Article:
Self-perceived age of older Chinese consumers younger than actual age

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Washington, May 19 (ANI): Older Chinese consumers perceive themselves younger than their actual age, an expert has found.He also found that these perceptions affect marketing strategies aimed at these consumers.

Rui Yao, a University of Missouri assistant professor, recognized a trend wherein the average age of Chinese citizens has begun to get older quickly ever since the government enacted the one-child policy in 1978 as a form of population control.

"Someone who is 50 doesn't think they are 50," Yao said. "They see themselves as 45 or 40 years old."

A survey of Chinese consumers above the age 50, was conducted across six cities in China. While almost 50 percent of the people surveyed were between the ages of 50 and 59, only about 33 percent perceived themselves as being that old. Overall, 52 percent of the total respondents perceived themselves to be younger than their actual age, among whom, about 20 percent perceived themselves to be at least 10 years younger and 6 percent had a self-perceived age that was at least 20 years younger than their life age.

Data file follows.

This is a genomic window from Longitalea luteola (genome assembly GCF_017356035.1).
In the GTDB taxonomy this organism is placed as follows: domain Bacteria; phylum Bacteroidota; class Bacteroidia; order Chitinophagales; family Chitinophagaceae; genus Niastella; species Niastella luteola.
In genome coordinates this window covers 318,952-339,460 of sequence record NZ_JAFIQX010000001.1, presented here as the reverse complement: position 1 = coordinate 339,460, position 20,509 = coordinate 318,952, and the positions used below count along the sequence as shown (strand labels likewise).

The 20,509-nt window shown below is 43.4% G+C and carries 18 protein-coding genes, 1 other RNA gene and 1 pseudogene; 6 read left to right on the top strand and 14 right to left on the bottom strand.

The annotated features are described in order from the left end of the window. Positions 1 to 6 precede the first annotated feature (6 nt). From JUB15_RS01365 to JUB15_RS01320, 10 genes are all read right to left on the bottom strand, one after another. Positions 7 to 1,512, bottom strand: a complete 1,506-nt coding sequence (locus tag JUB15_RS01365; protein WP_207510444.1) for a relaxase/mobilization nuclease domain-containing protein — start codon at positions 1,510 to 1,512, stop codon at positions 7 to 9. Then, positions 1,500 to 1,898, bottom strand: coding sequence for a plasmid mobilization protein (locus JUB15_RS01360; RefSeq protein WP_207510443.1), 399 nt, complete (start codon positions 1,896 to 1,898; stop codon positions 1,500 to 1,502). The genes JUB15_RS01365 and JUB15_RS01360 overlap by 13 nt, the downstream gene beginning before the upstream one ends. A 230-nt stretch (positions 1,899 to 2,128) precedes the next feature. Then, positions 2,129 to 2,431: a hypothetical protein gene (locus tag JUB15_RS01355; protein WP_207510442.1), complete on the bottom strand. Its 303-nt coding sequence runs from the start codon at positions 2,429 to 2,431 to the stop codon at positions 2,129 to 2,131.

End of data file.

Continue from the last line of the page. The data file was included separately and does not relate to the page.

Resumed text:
"This study shows that when marketing products to this demographic, it is wise to avoid saying they are for older people," Yao said. "Having a gray hair image, or using the term 'silver' isn't going to be very well received by these consumers. Marketing professionals who hold the old belief that 'the old man decays' are challenged to re-evaluate and reposition the older consumer market. People live longer today. The 'mid-life' and 'middle-age' concepts are shifting.

They used to describe those in their 30s and now it appears that the 50s may be the new 30s. Marketers should use more energetic and youthful campaigns. If a product makes them feel younger, they will be more likely to use it."

Another interesting result was that women were more likely to perceive themselves as younger as compared to men.

Yao's research included factors like financial risk tolerance, savings behavior and motives, retirement, debt management, and household consumption patterns.

This study was published in the Journal of Family and Economic Issues. (ANI)

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